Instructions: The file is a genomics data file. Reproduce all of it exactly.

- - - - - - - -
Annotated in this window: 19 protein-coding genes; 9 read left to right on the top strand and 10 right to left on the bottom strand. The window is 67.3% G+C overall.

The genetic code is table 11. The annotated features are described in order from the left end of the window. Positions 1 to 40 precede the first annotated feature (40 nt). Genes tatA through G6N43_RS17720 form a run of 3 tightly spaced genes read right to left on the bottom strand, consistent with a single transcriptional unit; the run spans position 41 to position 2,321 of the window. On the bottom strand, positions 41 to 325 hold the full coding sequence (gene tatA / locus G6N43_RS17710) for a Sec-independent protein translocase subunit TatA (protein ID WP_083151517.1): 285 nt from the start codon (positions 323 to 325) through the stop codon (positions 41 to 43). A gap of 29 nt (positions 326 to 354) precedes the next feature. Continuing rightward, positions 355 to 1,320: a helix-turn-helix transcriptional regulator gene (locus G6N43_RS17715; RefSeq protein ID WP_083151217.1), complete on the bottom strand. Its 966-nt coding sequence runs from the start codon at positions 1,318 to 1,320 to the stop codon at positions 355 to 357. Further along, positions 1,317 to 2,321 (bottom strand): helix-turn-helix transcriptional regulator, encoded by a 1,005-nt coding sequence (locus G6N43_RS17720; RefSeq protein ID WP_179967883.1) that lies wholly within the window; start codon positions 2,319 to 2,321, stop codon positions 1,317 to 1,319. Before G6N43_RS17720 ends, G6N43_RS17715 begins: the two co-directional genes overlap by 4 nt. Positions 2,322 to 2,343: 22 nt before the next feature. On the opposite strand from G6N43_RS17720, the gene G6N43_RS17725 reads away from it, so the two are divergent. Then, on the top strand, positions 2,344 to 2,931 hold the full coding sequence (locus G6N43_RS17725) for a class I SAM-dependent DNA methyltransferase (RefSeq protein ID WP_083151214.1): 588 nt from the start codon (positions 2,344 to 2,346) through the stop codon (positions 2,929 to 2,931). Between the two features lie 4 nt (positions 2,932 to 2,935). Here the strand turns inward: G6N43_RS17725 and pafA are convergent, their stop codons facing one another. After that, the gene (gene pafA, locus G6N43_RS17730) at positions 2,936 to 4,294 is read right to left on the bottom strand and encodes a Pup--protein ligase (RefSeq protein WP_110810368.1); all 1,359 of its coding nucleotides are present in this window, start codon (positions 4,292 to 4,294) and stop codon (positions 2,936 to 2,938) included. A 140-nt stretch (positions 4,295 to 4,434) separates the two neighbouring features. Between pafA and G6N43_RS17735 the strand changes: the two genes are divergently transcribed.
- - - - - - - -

Annotated in this window: 19 protein-coding genes; 9 read left to right on the top strand and 10 right to left on the bottom strand. The window is 67.3% G+C overall.

The genetic code is table 11. The annotated features are described in order from the left end of the window. Positions 1 to 40 precede the first annotated feature (40 nt). Genes tatA through G6N43_RS17720 form a run of 3 tightly spaced genes read right to left on the bottom strand, consistent with a single transcriptional unit; the run spans position 41 to position 2,321 of the window. On the bottom strand, positions 41 to 325 hold the full coding sequence (gene tatA / locus G6N43_RS17710) for a Sec-independent protein translocase subunit TatA (protein ID WP_083151517.1): 285 nt from the start codon (positions 323 to 325) through the stop codon (positions 41 to 43). A gap of 29 nt (positions 326 to 354) precedes the next feature. Continuing rightward, positions 355 to 1,320: a helix-turn-helix transcriptional regulator gene (locus G6N43_RS17715; RefSeq protein ID WP_083151217.1), complete on the bottom strand. Its 966-nt coding sequence runs from the start codon at positions 1,318 to 1,320 to the stop codon at positions 355 to 357. Further along, positions 1,317 to 2,321 (bottom strand): helix-turn-helix transcriptional regulator, encoded by a 1,005-nt coding sequence (locus G6N43_RS17720; RefSeq protein ID WP_179967883.1) that lies wholly within the window; start codon positions 2,319 to 2,321, stop codon positions 1,317 to 1,319. Before G6N43_RS17720 ends, G6N43_RS17715 begins: the two co-directional genes overlap by 4 nt. Positions 2,322 to 2,343: 22 nt before the next feature. On the opposite strand from G6N43_RS17720, the gene G6N43_RS17725 reads away from it, so the two are divergent. Then, on the top strand, positions 2,344 to 2,931 hold the full coding sequence (locus G6N43_RS17725) for a class I SAM-dependent DNA methyltransferase (RefSeq protein ID WP_083151214.1): 588 nt from the start codon (positions 2,344 to 2,346) through the stop codon (positions 2,929 to 2,931). Between the two features lie 4 nt (positions 2,932 to 2,935). Here the strand turns inward: G6N43_RS17725 and pafA are convergent, their stop codons facing one another. After that, the gene (gene pafA, locus G6N43_RS17730) at positions 2,936 to 4,294 is read right to left on the bottom strand and encodes a Pup--protein ligase (RefSeq protein WP_110810368.1); all 1,359 of its coding nucleotides are present in this window, start codon (positions 4,292 to 4,294) and stop codon (positions 2,936 to 2,938) included. A 140-nt stretch (positions 4,295 to 4,434) separates the two neighbouring features. Between pafA and G6N43_RS17735 the strand changes: the two genes are divergently transcribed.